Barbara Duffy served as a lieutenant in the Army Nurse Corps during World War II. She had hardly ever ventured more than 50 miles from her home in Beverly, Mass., but in 1943, she shipped around the world to the Pacific to tend to the wounded . . . both Americans and Japanese. One searing memory is holding the hand of a badly wounded POW as doctors prepared to amputate his leg. The POW returned the kindness later when Barbara was recovering from a life-threatening fever. He approached her, held her hand, and gave her a rare treat, better than gold: a bowl of ice cream.
We met Barbara Duffy for the first time when she visited us in the Gettysburg Room at Soldiers & Sailors Hall & Museum. We were set up for our first recording session of September, and it was a bright, crisp day with only a hint of fall in the air–the kind of day that puts an extra pep in one’s step. Perhaps that’s why we were so excited to interview our first WW II Army nurse. What also made the day special were the period uniforms that Mike Kraus loaned us for our interview session. Mike is the curator at Soldiers & Sailors, and perhaps no one knows more about the thousands of artifacts on hand at the museum. It’s always very special to watch our veterans’ eyes light up when they see a piece of military uniform or gear for the first time in many decades. That’s what happened when Barbara laid eyes on the nurses uniforms pictured below.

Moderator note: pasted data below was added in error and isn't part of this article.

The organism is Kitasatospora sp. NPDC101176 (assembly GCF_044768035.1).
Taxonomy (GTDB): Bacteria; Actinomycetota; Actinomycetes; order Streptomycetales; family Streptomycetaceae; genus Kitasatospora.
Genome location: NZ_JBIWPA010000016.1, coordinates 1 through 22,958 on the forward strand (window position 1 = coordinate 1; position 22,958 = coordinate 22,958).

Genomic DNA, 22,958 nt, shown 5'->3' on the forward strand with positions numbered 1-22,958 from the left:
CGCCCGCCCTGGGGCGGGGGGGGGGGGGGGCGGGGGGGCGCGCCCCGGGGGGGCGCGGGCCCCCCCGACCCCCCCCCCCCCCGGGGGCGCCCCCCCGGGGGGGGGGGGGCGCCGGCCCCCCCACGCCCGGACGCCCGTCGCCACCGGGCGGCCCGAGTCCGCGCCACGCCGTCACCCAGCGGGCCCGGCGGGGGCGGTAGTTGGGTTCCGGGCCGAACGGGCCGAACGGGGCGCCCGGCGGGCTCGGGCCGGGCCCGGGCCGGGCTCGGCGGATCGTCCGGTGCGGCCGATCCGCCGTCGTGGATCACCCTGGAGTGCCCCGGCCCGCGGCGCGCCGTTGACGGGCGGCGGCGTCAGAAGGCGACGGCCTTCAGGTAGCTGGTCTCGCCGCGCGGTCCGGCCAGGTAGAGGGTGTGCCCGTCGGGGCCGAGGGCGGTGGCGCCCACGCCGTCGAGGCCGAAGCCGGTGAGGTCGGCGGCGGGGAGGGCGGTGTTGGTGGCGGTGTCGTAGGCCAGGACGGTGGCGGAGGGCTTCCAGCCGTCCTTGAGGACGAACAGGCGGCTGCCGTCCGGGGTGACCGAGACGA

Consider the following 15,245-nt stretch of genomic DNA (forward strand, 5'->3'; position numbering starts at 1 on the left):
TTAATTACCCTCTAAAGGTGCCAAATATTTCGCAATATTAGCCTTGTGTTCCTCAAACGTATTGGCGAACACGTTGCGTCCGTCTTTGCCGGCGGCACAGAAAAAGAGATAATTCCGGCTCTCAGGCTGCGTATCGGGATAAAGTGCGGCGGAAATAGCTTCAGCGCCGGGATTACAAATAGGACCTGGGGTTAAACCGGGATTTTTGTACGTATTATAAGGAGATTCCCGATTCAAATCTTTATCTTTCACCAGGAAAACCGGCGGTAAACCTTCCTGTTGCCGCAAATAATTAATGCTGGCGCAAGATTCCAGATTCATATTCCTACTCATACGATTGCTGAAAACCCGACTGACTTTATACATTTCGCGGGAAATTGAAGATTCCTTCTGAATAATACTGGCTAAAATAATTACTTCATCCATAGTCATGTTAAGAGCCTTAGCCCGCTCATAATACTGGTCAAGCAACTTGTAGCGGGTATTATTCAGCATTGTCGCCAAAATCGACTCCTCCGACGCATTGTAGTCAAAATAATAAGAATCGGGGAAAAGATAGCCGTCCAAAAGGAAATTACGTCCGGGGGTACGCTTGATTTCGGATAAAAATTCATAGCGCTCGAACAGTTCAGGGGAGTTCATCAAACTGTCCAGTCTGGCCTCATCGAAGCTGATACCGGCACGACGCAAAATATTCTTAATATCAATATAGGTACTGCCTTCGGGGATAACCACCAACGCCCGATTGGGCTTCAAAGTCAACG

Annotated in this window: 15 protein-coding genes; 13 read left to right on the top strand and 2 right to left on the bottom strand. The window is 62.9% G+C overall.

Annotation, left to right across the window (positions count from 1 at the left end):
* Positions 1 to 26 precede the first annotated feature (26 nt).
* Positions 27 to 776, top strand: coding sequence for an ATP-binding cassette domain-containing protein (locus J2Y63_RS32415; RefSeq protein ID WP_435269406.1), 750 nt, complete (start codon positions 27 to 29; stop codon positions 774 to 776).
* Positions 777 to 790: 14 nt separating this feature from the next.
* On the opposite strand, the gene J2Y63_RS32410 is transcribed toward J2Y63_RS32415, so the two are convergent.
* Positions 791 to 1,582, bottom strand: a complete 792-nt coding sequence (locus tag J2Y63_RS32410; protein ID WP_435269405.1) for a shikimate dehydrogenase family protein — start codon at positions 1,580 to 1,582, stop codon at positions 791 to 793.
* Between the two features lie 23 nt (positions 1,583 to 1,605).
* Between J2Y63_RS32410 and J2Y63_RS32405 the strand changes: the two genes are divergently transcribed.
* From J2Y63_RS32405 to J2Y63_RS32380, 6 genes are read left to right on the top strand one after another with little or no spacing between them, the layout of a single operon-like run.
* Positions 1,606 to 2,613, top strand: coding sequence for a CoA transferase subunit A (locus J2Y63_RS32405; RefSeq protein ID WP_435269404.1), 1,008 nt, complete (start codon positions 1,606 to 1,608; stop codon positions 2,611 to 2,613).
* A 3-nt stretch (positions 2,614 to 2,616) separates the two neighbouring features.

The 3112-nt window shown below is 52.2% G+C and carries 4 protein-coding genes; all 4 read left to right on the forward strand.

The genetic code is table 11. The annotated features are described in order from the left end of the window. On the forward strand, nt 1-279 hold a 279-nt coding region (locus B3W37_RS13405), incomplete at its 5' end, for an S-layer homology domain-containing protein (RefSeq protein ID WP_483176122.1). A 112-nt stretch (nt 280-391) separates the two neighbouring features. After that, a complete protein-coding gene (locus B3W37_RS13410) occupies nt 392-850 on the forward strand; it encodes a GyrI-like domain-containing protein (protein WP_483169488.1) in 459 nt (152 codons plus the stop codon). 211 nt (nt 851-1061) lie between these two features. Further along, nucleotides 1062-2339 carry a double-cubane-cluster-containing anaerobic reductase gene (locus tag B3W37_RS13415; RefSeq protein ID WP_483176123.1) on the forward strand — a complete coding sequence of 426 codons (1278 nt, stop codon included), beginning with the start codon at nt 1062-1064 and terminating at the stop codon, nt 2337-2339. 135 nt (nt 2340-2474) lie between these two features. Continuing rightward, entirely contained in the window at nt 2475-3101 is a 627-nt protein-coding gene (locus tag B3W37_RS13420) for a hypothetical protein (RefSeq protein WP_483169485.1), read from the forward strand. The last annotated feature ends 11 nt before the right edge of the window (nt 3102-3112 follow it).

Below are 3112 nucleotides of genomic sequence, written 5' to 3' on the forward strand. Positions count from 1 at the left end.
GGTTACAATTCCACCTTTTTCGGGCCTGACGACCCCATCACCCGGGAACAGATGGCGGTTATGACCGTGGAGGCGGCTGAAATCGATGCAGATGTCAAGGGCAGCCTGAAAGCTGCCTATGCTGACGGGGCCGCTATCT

“Treat Them Well”
Barbara Duffy always wanted to be a nurse and to take care of sick people. In fact, she turned down a scholarship from Harvard University so that she could attend nursing school. During WW II, Lt. Duffy served as an Army field nurse in the South Pacific. In this audio story, Barbara, who is 91 years old, emotionally talks about the care she once gave to a scared young soldier–holding his hand and promising not to leave his side while doctors removed his bullet-torn leg; it was uncommon compassion granted to a Japanese POW. Barbara Duffy survived the war. She lives in McCandless Township. This story was recorded September 1, 2012 at Soldiers & Sailors Memorial Hall & Museum, Pittsburgh, Pennsylvania.